Although this blog post considers some very technical material its message is simple. Mainstream macroeconomic models that are used to determine policy choices by governments are deeply flawed and the evidence strongly supports a central thrust of Modern Monetary Theory (MMT) – that fiscal policy is powerful and that austerity will kill growth. In that sense, it helps us understand why various nations and blocs (such as the Eurozone) struggled after the onset of the GFC. It also explains why the deliberate attack on Greek prosperity by the Troika was so successful in demolishing any prospect of growth – an outcome that the official dogma resolutely denied as they constructed one vicious bailout after another. It also explains why New Keynesian approaches to macroeconomics are flawed and should be ignored. I was reminded this week by a research paper I had read last year (thanks Adam for the reminder) which presents a devastating critique (though muted in central bank speak) of the mainstream approach to macroeconomic modelling. A research paper from the ECB (May 2017, No 2058) – On the sources of business cycles: implications for DSGE models – provides a categorical critique of DSGE models and a range of other stunts that mainstream economists have tried to introduce to get away from the obvious – economic cycles are demand driven.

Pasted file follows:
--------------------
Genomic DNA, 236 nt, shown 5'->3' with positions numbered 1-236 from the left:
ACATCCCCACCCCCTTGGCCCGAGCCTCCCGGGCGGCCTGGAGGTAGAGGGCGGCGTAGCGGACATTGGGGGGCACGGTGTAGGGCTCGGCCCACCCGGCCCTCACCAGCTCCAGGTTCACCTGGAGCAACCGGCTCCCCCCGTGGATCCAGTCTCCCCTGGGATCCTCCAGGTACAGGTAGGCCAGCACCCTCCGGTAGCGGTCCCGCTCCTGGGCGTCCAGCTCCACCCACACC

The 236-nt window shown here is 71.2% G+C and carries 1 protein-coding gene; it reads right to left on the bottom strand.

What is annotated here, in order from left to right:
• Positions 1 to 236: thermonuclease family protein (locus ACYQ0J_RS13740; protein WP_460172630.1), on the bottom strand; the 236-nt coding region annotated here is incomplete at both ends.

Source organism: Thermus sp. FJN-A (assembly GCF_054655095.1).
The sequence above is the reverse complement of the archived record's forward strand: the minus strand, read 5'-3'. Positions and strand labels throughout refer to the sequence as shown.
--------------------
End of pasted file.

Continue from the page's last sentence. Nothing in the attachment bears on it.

I was running late yesterday and the blog post was already rather long so I left some matters concerning central banks for today. The question we address briefly today is what is the role of central banks in all these trade transactions. Does an export surplus country face an ever increasing money supply as central banks provide the counterparty service to traders who sell in a foreign currency but want their own currency (such as a manufacturer who incurs costs in say Yen but sales revenue in $AUD – as per our example yesterday)? There appears to be confusion on that front as well. So while I am not typically going to write a detailed blog post on a Wednesday, in the interests of continuity, here is Part 2 of the series on trade and currencies.